This is a guest post by Jack Capener. Jack is an SNP activist and staffer, as well as founder and political officer of Scots language campaign group Oor Vyce. You can find him on Twitter as @jack_capener.
Scotland’s second-most spoken language has been neglected for too long, but the explosion of a Scots Language Renaissance in recent years has erupted into calls for the next Scottish Parliament to be an explicitly Scots-supporting one. Here’s how you can make that a reality.
Devolution was met with great excitement by many in Scotland’s community of Scots language activists and advocates. There were hopes that the birth of a new parliament might represent a new beginning for our second most-spoken language, with Scots finally brought into official spheres and given a rightful place as one of our national mother tongues.
Such hopes were dashed almost immediately. It was quickly decided that Scots would be absent from the officialdom of the new devolved institutions, whether it be in the form of signage or naming. The ‘bonnie broukit bairn’ of Scotland’s languages was to remain that way.
Yet hope persisted in the following two decades that policy decisions by devolved governments would do more to bring Scots into the heart of education, media, and public life. SNP governments have implemented some genuinely admirable policies such as the creation of a network of Scots Language Coordinators in Education Scotland, a new Scots Language Award for school pupils, funding for organisations like the Scots Language Centre, and Scots literature grants, yet the Scottish Government has left itself open to criticisms that its relatively small-scale actions on Scots have been disproportionate to the huge number of Scots speakers – 1.5 million according to the 2011 census.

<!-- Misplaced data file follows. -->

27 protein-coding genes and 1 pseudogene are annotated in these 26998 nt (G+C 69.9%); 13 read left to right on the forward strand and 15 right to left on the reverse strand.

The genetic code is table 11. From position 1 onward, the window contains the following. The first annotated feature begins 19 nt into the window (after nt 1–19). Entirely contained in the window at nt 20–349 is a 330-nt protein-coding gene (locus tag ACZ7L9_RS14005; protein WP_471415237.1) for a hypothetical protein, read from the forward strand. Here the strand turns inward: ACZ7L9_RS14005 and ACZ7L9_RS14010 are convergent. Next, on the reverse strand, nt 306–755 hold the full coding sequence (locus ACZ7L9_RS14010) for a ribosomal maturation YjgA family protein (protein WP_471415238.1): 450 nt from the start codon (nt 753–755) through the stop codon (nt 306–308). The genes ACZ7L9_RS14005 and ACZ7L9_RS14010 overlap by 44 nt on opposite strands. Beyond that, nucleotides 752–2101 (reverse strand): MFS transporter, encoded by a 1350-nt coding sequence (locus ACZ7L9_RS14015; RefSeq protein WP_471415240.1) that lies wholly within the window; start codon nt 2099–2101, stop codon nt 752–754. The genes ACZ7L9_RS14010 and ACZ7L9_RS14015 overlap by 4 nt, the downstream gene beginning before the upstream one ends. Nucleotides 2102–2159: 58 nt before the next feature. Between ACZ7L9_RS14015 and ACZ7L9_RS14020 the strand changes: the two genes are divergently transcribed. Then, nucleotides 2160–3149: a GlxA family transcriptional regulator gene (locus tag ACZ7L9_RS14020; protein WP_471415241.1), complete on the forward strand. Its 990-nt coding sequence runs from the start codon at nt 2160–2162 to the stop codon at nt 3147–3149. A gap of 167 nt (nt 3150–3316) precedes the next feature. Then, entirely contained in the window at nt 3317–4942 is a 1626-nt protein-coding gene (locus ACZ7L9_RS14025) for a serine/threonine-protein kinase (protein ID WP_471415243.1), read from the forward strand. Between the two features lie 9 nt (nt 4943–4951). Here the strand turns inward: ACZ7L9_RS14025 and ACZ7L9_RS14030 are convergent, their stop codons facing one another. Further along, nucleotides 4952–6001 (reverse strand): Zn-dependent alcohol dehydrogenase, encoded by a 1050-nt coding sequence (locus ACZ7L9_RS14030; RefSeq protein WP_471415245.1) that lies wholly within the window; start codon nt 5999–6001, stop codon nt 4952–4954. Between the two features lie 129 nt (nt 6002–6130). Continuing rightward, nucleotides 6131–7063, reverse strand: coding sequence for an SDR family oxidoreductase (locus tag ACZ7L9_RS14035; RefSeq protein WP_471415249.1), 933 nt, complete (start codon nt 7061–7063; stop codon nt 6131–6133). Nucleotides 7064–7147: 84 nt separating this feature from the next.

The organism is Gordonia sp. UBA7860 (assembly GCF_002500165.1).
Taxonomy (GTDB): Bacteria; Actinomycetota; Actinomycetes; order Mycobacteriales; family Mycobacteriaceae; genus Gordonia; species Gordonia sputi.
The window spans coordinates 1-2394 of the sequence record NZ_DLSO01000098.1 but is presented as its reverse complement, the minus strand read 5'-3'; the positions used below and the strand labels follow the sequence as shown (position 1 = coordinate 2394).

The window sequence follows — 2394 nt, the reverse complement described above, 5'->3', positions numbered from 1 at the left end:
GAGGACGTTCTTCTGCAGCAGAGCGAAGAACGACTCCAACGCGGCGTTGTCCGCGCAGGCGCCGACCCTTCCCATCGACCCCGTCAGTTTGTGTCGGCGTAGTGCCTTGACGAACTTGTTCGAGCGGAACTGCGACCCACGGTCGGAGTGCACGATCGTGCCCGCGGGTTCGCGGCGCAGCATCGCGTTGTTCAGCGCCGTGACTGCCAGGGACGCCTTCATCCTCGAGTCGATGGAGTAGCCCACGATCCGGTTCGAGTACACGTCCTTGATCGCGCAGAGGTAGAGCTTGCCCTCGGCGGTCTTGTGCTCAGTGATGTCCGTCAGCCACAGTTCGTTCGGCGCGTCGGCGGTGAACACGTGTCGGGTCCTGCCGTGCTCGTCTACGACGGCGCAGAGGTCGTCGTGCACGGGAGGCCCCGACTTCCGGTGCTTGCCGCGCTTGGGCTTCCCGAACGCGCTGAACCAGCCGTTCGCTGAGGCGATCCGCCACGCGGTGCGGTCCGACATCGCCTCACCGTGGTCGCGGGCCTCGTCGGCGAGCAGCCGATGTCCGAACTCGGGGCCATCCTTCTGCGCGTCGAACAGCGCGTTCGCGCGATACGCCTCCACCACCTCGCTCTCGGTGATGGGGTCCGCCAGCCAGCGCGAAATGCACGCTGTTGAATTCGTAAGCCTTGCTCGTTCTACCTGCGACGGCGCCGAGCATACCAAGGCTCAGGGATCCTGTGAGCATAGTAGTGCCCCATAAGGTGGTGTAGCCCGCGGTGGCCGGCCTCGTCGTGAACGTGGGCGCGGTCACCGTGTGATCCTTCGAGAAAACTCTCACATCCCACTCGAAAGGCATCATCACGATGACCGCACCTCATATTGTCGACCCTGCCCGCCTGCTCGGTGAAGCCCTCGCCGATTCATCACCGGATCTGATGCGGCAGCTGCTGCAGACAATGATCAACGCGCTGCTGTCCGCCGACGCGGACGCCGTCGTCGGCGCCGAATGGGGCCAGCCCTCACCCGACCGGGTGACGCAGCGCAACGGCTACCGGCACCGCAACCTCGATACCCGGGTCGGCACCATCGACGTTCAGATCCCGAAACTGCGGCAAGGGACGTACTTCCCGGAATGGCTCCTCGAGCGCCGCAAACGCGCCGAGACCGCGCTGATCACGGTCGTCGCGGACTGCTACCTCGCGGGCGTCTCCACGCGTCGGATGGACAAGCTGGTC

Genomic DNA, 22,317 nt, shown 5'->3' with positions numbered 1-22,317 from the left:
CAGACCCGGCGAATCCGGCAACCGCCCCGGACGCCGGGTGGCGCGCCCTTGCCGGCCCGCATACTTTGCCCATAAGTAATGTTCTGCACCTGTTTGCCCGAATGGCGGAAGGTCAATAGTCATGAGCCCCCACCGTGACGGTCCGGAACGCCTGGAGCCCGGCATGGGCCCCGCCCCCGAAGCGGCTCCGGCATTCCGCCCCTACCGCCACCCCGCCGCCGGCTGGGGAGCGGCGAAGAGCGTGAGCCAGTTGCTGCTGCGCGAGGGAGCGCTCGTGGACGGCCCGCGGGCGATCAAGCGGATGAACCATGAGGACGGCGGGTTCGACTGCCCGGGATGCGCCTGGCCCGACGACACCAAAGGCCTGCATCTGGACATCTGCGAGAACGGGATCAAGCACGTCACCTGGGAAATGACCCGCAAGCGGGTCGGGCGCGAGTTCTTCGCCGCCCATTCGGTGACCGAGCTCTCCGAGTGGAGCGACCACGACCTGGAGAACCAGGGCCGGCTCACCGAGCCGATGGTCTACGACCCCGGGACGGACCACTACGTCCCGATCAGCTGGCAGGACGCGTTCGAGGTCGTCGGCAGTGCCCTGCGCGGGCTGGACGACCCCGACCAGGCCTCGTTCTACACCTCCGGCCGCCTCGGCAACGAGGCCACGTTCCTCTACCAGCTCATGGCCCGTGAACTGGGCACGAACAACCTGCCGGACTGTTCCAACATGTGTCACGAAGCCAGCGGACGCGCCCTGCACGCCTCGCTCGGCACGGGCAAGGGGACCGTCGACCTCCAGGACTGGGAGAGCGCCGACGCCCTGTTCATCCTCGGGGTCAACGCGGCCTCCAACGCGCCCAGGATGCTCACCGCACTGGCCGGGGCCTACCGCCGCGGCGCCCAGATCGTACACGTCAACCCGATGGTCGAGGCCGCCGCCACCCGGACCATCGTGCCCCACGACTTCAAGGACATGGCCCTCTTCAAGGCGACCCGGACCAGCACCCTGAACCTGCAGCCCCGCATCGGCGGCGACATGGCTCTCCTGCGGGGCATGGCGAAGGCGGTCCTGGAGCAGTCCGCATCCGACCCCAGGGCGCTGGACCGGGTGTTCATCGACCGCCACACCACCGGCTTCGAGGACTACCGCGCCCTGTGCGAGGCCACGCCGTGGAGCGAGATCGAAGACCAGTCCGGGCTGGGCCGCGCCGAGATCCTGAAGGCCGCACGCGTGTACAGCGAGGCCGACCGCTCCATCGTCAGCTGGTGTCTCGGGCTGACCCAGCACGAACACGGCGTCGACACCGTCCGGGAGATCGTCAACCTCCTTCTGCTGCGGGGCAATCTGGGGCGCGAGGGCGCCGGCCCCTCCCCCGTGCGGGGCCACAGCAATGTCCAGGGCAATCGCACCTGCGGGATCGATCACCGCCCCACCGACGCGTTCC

A new dimension has been added to this argument in recent years, as piecemeal language policy now sits dramatically at odds with the vibrant ‘Scots Language Renaissance’ currently taking place. Many argue it’s time for a dramatic shift in language policy that reflects the dramatic cultural change surrounding Scots in recent years.
With interest in Scots exploding like never before and more Scots speakers than ever feeling confident enough to use their mither tongue with pride, the next parliament must reflect the country by standing up for Scots speakers. The 2021-26 parliament must be a Scots-supporting one, where the language’s presence is felt in parliamentary businesses, constituency offices and, most importantly, in the Government’s legislative agenda.
This vision of a Scots-supporting parliament is possible – but your help is needed to make it a reality.
The launch of the campaign group Oor Vyce last year represents an effort to harness the energy of the Scots Language Renaissance and funnel it into policy outcomes such as a Scots Language Act. Now, in the context of upcoming elections in May, Oor Vyce is calling on candidates to support the #Scotspledge – a pledge to recognise Scots as a legitimate living language, raise its profile in their work as an MSP, and support the principle of legislative action to protect and promote it.
A successful #Scotspledge campaign could deliver a parliament where many of members have explicitly signed up to calling for more action on Scots, and party activists can play a crucial role in this by getting their local candidates to sign the pledge.
Oor Vyce needs as many activists as possible to contact their candidates and ask them to post on social media that they support the #Scotspledge, or to email firstname.lastname@example.org for more details. Please also go to www.oorvyce.scot/pledge to contact candidates of every party, and encourage your friends and family to do so too.
For the first time in modern Scottish history, we could have a parliament that actually recognises and values Scots rather than hiding away from it. With your help, let’s turn the Scots Language Renaissance into a Scots Language Act.